He fell into the technology sphere by accident, becoming interested in the burgeoning internet and how it was impacting society and government.

After stints as a policy advisor to the Delaware State Governor and then the state’s CIO Mark left government to start a new career as a programmer.

He taught himself how to code and worked as a software engineer for ten years.

Then, in around 2008, Mark came across Apps for Democracy, entered and won a prize and was hooked.

The competition reinvigorated his interest in government and how to leverage the skills and passion of people outside it to help.

He went to work for Code for America as Director of Government Relations, assisting governments to craft open data and civic participation policies and advocating for civic innovation.

Then Mark went back inside, working as the Chief Data Officer of the City of Philadelphia, developing and implementing an open data and government transparency plan for the city.

His latest move was earlier this year, to Accela, where he currently works as a Technical Evangelist, working with civic hackers to help governments improve how they operate and govern.

Mark told me that his biggest learning from the civic hacking movement in the United States was that there are lots of people out there who are interested, talented and want to help.

“They want to help because they care about their communities, not necessarily because they love particular governments. The sheer number of people willing and able to help is often surprising to public servants.”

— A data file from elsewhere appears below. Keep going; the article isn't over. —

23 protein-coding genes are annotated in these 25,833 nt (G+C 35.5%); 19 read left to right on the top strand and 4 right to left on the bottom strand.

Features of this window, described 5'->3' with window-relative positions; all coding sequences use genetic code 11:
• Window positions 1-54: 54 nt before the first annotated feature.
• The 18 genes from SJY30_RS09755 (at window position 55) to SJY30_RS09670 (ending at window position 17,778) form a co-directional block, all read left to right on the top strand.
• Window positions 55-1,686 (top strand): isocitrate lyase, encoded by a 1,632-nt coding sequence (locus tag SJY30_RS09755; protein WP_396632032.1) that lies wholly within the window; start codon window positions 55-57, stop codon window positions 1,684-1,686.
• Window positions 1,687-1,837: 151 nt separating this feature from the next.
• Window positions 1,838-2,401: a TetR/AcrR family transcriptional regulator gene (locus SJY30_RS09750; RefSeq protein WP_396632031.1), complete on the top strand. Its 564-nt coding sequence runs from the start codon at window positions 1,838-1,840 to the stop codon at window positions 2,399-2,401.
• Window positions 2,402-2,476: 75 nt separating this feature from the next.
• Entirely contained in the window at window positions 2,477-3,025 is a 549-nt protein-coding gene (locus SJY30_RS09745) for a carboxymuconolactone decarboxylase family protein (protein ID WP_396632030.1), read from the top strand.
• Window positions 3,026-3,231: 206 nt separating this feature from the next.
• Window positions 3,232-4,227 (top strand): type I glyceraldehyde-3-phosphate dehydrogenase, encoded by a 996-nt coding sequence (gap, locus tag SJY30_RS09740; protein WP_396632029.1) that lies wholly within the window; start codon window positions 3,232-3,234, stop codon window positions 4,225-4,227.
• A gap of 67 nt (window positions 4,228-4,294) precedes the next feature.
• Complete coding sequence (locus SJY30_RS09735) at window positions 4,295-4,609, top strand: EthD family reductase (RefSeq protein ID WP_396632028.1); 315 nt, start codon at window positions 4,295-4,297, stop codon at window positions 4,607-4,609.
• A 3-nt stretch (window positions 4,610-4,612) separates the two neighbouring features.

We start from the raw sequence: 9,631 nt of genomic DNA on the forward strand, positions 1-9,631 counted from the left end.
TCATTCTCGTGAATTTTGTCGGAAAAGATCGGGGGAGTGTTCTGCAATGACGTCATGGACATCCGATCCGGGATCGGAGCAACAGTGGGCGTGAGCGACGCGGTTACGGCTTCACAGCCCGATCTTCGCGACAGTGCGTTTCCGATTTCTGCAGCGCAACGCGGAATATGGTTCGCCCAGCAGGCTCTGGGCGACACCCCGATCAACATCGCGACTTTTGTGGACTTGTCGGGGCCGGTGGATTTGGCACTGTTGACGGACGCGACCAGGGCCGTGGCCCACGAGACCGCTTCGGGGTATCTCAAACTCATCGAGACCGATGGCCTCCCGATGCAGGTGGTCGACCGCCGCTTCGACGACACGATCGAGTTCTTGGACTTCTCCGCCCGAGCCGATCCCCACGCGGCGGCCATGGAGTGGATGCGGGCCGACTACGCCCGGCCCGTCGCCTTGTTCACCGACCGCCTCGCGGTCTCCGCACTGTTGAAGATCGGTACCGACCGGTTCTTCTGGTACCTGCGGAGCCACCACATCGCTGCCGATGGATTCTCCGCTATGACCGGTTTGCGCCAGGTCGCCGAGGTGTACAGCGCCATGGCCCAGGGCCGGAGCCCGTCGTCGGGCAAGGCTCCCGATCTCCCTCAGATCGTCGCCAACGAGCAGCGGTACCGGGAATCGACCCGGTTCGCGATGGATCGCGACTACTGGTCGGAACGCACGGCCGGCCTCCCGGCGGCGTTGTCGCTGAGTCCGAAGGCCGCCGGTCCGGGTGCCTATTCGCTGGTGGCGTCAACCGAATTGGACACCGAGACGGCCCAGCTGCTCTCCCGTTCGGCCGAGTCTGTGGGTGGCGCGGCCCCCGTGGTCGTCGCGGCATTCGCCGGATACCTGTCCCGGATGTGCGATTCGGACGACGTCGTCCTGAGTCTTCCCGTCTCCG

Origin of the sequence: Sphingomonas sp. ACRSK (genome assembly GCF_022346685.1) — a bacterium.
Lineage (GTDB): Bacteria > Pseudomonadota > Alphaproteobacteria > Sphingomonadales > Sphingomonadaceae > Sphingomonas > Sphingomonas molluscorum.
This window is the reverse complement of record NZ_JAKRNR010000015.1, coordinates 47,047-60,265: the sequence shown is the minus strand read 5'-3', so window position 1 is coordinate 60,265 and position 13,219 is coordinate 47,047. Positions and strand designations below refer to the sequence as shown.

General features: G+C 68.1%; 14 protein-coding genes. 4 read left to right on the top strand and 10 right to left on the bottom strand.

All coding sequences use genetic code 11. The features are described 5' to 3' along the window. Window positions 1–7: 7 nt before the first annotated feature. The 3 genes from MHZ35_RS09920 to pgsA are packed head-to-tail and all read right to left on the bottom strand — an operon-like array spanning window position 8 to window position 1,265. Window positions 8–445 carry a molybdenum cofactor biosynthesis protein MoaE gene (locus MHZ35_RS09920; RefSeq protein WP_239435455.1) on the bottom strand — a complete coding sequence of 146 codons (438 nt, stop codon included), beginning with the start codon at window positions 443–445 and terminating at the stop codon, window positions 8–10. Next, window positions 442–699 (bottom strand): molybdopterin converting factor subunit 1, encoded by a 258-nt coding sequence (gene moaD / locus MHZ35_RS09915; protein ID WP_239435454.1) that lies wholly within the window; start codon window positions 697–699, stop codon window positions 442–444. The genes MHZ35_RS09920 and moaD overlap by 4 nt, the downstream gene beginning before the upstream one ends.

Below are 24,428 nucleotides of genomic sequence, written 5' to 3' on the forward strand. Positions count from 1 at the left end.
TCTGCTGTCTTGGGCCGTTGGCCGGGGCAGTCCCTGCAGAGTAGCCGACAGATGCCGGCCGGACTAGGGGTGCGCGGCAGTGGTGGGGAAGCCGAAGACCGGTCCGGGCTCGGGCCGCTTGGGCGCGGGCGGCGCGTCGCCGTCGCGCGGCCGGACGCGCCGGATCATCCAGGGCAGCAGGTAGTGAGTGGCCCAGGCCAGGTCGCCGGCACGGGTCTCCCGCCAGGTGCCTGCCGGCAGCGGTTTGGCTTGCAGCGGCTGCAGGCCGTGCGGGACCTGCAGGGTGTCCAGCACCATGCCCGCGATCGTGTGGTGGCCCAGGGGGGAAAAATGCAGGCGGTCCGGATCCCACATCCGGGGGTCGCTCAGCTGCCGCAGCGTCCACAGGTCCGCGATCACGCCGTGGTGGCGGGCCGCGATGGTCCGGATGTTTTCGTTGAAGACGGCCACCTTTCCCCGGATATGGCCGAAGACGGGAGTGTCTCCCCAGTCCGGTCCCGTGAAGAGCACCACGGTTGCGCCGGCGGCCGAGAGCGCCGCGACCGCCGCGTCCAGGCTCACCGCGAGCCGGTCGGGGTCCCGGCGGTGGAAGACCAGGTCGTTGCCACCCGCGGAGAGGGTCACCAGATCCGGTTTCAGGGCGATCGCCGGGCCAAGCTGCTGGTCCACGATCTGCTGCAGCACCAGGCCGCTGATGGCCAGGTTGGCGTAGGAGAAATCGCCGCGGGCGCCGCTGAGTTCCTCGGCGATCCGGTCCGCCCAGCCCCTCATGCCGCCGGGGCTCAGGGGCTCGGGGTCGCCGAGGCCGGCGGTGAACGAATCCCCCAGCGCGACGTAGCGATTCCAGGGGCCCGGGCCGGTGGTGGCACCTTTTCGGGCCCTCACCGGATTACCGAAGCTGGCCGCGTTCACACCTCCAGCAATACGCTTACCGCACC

Mark said that technology development and adoption are often difficult in government, “we are increasingly reaching a point where governments will implement technology in different ways.”

He cited the example of in the US, where after a disastrous launch the President reached out to the private sector to help.

Mark says that governments often find that in the civic hacking community they have a hidden partner they’re not be aware of outside of government.

“However to take advantage of this governments must handle data a little differently, engage a little differently”.

Mark says that “it’s never been easier to make software or work with data, so more people are looking to government for access to these to help.”

In Mark’s experience, accessing this outside help shouldn’t be left to the technology or ICT teams, “these types of units tend to be internally facing, focused on serving the needs of other parts of government. There’s often not a lot of experience in these groups for engaging with external individuals and groups.”